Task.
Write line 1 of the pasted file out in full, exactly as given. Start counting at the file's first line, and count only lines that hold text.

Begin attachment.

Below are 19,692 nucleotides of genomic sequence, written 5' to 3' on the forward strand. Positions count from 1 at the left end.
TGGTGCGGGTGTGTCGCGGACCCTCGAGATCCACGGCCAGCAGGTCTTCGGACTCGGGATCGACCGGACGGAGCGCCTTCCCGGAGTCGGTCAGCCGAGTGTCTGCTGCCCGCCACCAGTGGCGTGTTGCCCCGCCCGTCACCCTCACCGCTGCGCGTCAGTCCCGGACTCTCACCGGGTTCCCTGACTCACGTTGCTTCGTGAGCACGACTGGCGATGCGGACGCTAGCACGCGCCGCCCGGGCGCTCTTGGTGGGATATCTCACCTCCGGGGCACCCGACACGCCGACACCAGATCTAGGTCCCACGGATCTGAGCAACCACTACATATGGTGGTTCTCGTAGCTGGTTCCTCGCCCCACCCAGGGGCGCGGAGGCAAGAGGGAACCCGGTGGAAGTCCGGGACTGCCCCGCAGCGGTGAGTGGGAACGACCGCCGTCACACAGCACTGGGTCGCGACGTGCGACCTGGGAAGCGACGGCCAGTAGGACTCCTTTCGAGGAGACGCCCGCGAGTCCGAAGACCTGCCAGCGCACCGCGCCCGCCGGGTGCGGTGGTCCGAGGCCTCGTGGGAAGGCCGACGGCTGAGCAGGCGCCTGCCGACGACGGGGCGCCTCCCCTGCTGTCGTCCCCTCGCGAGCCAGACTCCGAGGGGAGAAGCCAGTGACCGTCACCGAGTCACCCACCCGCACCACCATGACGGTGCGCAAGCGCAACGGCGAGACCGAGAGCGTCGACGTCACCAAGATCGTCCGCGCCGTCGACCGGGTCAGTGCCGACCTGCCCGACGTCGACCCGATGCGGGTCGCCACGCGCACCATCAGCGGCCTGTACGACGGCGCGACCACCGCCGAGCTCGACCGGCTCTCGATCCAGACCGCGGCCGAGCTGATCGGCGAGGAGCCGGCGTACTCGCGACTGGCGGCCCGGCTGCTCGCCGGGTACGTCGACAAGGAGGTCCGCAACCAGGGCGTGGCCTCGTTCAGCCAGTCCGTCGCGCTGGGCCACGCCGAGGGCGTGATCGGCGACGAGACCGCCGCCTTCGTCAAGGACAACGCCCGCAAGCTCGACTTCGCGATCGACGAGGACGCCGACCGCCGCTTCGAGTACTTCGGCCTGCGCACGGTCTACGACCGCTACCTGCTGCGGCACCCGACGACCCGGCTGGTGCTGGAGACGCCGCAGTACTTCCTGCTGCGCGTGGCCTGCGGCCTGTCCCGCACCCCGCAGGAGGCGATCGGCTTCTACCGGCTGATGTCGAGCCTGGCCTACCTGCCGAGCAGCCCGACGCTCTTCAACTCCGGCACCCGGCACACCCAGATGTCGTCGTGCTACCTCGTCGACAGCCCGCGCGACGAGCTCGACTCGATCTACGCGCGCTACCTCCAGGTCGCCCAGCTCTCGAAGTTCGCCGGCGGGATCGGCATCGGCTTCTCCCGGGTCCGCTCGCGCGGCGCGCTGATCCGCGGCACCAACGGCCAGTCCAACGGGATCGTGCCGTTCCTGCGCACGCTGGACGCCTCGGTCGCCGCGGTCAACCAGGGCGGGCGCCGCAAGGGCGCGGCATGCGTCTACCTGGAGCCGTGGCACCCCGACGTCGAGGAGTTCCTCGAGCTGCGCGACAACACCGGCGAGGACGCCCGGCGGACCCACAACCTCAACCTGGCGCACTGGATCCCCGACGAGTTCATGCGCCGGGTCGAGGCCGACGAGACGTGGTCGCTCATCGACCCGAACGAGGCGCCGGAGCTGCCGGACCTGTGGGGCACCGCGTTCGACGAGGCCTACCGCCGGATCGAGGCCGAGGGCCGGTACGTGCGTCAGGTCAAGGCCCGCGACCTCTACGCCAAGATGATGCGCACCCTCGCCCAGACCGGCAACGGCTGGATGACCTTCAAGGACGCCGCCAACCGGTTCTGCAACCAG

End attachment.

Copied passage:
Below are 19,692 nucleotides of genomic sequence, written 5' to 3' on the forward strand. Positions count from 1 at the left end.